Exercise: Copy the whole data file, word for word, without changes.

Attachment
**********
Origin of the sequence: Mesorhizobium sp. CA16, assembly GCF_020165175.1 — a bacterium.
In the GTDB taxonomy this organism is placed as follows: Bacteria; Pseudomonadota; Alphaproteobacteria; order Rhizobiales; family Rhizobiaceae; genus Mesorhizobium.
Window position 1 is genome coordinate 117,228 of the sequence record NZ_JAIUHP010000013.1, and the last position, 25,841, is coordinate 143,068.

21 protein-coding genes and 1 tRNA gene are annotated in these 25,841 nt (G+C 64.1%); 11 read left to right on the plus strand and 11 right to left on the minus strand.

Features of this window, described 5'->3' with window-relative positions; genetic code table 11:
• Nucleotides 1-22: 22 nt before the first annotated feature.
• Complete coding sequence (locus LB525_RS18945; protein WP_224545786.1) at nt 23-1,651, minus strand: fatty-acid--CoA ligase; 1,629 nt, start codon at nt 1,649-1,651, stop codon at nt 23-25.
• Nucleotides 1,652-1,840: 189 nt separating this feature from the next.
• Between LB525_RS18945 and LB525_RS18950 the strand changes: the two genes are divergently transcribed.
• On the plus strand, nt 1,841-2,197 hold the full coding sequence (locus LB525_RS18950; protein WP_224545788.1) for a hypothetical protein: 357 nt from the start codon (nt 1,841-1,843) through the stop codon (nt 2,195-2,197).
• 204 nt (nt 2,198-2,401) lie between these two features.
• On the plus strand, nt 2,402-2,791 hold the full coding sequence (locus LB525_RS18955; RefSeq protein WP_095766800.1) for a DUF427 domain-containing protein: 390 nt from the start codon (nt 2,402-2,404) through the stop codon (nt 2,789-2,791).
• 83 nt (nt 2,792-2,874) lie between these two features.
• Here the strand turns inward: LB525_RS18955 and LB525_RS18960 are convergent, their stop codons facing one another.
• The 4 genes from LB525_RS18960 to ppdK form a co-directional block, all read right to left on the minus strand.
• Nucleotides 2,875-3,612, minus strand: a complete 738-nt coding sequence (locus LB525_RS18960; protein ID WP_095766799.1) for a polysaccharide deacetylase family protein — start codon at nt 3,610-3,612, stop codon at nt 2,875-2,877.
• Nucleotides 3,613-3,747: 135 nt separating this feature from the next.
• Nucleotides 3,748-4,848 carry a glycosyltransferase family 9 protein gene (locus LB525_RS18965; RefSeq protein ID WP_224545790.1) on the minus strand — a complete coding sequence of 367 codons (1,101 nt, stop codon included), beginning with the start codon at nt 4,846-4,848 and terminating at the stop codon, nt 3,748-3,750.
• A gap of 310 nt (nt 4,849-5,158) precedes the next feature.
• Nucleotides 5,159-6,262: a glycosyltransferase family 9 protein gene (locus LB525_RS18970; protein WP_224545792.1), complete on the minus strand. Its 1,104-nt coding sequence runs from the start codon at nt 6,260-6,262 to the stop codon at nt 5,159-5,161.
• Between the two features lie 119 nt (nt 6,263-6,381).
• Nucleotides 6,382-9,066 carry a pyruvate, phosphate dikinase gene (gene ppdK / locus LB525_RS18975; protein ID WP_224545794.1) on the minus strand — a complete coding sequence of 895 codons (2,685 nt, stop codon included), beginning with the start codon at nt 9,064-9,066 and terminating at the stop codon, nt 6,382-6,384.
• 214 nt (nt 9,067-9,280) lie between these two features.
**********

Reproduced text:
Origin of the sequence: Mesorhizobium sp. CA16, assembly GCF_020165175.1 — a bacterium.
In the GTDB taxonomy this organism is placed as follows: Bacteria; Pseudomonadota; Alphaproteobacteria; order Rhizobiales; family Rhizobiaceae; genus Mesorhizobium.
Window position 1 is genome coordinate 117,228 of the sequence record NZ_JAIUHP010000013.1, and the last position, 25,841, is coordinate 143,068.

21 protein-coding genes and 1 tRNA gene are annotated in these 25,841 nt (G+C 64.1%); 11 read left to right on the plus strand and 11 right to left on the minus strand.

Features of this window, described 5'->3' with window-relative positions; genetic code table 11:
• Nucleotides 1-22: 22 nt before the first annotated feature.
• Complete coding sequence (locus LB525_RS18945; protein WP_224545786.1) at nt 23-1,651, minus strand: fatty-acid--CoA ligase; 1,629 nt, start codon at nt 1,649-1,651, stop codon at nt 23-25.
• Nucleotides 1,652-1,840: 189 nt separating this feature from the next.
• Between LB525_RS18945 and LB525_RS18950 the strand changes: the two genes are divergently transcribed.
• On the plus strand, nt 1,841-2,197 hold the full coding sequence (locus LB525_RS18950; protein WP_224545788.1) for a hypothetical protein: 357 nt from the start codon (nt 1,841-1,843) through the stop codon (nt 2,195-2,197).
• 204 nt (nt 2,198-2,401) lie between these two features.
• On the plus strand, nt 2,402-2,791 hold the full coding sequence (locus LB525_RS18955; RefSeq protein WP_095766800.1) for a DUF427 domain-containing protein: 390 nt from the start codon (nt 2,402-2,404) through the stop codon (nt 2,789-2,791).
• 83 nt (nt 2,792-2,874) lie between these two features.
• Here the strand turns inward: LB525_RS18955 and LB525_RS18960 are convergent, their stop codons facing one another.
• The 4 genes from LB525_RS18960 to ppdK form a co-directional block, all read right to left on the minus strand.
• Nucleotides 2,875-3,612, minus strand: a complete 738-nt coding sequence (locus LB525_RS18960; protein ID WP_095766799.1) for a polysaccharide deacetylase family protein — start codon at nt 3,610-3,612, stop codon at nt 2,875-2,877.
• Nucleotides 3,613-3,747: 135 nt separating this feature from the next.
• Nucleotides 3,748-4,848 carry a glycosyltransferase family 9 protein gene (locus LB525_RS18965; RefSeq protein ID WP_224545790.1) on the minus strand — a complete coding sequence of 367 codons (1,101 nt, stop codon included), beginning with the start codon at nt 4,846-4,848 and terminating at the stop codon, nt 3,748-3,750.
• A gap of 310 nt (nt 4,849-5,158) precedes the next feature.
• Nucleotides 5,159-6,262: a glycosyltransferase family 9 protein gene (locus LB525_RS18970; protein WP_224545792.1), complete on the minus strand. Its 1,104-nt coding sequence runs from the start codon at nt 6,260-6,262 to the stop codon at nt 5,159-5,161.
• Between the two features lie 119 nt (nt 6,263-6,381).
• Nucleotides 6,382-9,066 carry a pyruvate, phosphate dikinase gene (gene ppdK / locus LB525_RS18975; protein ID WP_224545794.1) on the minus strand — a complete coding sequence of 895 codons (2,685 nt, stop codon included), beginning with the start codon at nt 9,064-9,066 and terminating at the stop codon, nt 6,382-6,384.
• 214 nt (nt 9,067-9,280) lie between these two features.